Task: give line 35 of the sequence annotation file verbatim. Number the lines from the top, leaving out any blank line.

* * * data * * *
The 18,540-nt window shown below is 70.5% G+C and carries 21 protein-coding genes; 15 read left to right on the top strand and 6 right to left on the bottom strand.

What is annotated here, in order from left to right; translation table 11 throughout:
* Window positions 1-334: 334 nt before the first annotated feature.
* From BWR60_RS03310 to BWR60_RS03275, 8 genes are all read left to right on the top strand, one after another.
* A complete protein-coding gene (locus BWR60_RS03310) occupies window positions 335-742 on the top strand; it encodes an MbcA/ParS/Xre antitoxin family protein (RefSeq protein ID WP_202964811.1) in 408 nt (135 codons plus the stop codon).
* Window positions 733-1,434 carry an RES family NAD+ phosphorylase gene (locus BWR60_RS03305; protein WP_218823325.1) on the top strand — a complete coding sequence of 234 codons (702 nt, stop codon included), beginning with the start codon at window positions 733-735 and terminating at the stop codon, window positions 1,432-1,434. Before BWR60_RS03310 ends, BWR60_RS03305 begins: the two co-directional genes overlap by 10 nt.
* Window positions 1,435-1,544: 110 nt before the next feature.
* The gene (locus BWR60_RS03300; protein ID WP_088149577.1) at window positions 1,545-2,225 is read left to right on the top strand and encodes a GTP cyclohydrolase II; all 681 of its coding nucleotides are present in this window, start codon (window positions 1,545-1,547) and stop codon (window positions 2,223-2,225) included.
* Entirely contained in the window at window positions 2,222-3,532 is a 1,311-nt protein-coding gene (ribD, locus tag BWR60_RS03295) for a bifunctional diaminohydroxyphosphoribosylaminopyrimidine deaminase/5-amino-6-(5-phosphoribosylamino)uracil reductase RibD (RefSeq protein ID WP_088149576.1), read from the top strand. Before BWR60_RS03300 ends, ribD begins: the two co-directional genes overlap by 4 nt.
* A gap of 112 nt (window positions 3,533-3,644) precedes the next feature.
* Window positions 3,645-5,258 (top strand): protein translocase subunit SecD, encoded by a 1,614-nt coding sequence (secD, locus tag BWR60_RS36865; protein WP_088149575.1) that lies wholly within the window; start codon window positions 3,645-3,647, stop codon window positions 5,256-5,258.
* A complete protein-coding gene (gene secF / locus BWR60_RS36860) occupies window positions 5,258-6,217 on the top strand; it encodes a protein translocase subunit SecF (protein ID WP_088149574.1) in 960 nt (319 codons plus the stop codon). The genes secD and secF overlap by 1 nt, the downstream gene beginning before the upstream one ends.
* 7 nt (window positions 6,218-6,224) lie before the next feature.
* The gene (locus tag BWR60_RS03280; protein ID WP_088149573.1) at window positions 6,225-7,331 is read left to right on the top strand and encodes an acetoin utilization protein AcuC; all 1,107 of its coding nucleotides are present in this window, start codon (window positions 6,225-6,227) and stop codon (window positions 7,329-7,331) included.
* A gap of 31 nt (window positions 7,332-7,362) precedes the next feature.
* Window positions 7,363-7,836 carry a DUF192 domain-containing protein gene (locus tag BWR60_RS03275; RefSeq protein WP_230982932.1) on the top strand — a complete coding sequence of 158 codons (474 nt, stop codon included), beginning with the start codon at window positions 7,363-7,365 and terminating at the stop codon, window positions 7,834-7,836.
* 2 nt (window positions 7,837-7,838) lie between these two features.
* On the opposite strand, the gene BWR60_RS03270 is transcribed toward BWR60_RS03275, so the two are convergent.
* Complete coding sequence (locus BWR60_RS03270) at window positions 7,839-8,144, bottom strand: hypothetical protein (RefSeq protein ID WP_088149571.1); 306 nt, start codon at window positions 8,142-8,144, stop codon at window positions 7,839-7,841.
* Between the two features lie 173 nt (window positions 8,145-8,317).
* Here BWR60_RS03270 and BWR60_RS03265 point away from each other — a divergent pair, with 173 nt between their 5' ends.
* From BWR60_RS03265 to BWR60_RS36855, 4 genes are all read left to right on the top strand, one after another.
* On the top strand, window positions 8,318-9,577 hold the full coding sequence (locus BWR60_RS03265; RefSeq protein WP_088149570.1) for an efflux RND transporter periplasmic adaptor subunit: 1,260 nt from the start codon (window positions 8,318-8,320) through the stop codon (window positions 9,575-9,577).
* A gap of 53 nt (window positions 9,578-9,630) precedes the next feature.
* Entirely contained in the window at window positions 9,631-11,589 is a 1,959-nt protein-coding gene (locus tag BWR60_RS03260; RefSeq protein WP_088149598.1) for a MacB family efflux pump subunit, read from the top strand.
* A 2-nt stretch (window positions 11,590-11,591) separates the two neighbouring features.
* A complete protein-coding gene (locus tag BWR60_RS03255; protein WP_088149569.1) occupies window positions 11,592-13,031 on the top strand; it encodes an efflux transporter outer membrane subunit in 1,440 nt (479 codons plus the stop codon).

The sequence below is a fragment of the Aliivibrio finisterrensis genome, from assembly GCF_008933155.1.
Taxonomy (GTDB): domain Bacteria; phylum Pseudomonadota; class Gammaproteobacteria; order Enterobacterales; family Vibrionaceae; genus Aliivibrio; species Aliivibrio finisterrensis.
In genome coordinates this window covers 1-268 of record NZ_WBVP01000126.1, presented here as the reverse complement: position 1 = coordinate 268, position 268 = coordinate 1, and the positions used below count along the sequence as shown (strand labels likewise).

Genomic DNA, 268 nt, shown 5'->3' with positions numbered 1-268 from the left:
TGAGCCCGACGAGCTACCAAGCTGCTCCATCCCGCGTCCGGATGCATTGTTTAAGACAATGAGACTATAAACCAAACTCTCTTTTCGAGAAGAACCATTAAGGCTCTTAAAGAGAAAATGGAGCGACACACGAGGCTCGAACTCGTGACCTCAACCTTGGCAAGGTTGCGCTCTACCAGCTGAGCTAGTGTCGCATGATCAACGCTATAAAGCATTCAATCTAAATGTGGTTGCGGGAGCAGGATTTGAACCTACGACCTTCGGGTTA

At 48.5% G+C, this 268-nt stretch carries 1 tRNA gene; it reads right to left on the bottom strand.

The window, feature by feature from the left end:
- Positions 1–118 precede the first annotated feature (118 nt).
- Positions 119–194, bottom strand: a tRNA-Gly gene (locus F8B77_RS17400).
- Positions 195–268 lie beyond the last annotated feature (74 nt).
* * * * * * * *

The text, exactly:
- Positions 1–118 precede the first annotated feature (118 nt).